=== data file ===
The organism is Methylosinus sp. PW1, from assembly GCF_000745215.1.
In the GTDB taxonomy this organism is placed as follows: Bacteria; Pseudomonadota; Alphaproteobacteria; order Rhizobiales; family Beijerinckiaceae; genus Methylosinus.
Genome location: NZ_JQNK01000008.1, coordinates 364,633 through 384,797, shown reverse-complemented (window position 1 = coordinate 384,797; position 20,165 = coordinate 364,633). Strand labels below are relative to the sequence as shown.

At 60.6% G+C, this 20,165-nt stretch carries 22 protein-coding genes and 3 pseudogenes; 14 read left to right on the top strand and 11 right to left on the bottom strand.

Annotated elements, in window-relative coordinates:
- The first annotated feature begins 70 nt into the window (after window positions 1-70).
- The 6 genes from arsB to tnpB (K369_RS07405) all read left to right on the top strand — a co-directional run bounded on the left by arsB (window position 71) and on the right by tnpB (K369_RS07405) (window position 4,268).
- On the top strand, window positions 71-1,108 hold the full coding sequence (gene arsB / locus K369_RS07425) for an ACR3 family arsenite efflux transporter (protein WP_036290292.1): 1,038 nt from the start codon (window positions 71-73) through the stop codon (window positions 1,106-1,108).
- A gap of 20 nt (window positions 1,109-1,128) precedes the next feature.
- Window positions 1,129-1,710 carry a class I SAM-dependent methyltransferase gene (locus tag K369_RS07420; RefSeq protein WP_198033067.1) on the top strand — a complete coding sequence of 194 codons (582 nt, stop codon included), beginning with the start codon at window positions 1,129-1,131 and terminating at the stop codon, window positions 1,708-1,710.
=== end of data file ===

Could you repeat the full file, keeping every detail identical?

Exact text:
The organism is Methylosinus sp. PW1, from assembly GCF_000745215.1.
In the GTDB taxonomy this organism is placed as follows: Bacteria; Pseudomonadota; Alphaproteobacteria; order Rhizobiales; family Beijerinckiaceae; genus Methylosinus.
Genome location: NZ_JQNK01000008.1, coordinates 364,633 through 384,797, shown reverse-complemented (window position 1 = coordinate 384,797; position 20,165 = coordinate 364,633). Strand labels below are relative to the sequence as shown.

At 60.6% G+C, this 20,165-nt stretch carries 22 protein-coding genes and 3 pseudogenes; 14 read left to right on the top strand and 11 right to left on the bottom strand.

Annotated elements, in window-relative coordinates:
- The first annotated feature begins 70 nt into the window (after window positions 1-70).
- The 6 genes from arsB to tnpB (K369_RS07405) all read left to right on the top strand — a co-directional run bounded on the left by arsB (window position 71) and on the right by tnpB (K369_RS07405) (window position 4,268).
- On the top strand, window positions 71-1,108 hold the full coding sequence (gene arsB / locus K369_RS07425) for an ACR3 family arsenite efflux transporter (protein WP_036290292.1): 1,038 nt from the start codon (window positions 71-73) through the stop codon (window positions 1,106-1,108).
- A gap of 20 nt (window positions 1,109-1,128) precedes the next feature.
- Window positions 1,129-1,710 carry a class I SAM-dependent methyltransferase gene (locus tag K369_RS07420; RefSeq protein WP_198033067.1) on the top strand — a complete coding sequence of 194 codons (582 nt, stop codon included), beginning with the start codon at window positions 1,129-1,131 and terminating at the stop codon, window positions 1,708-1,710.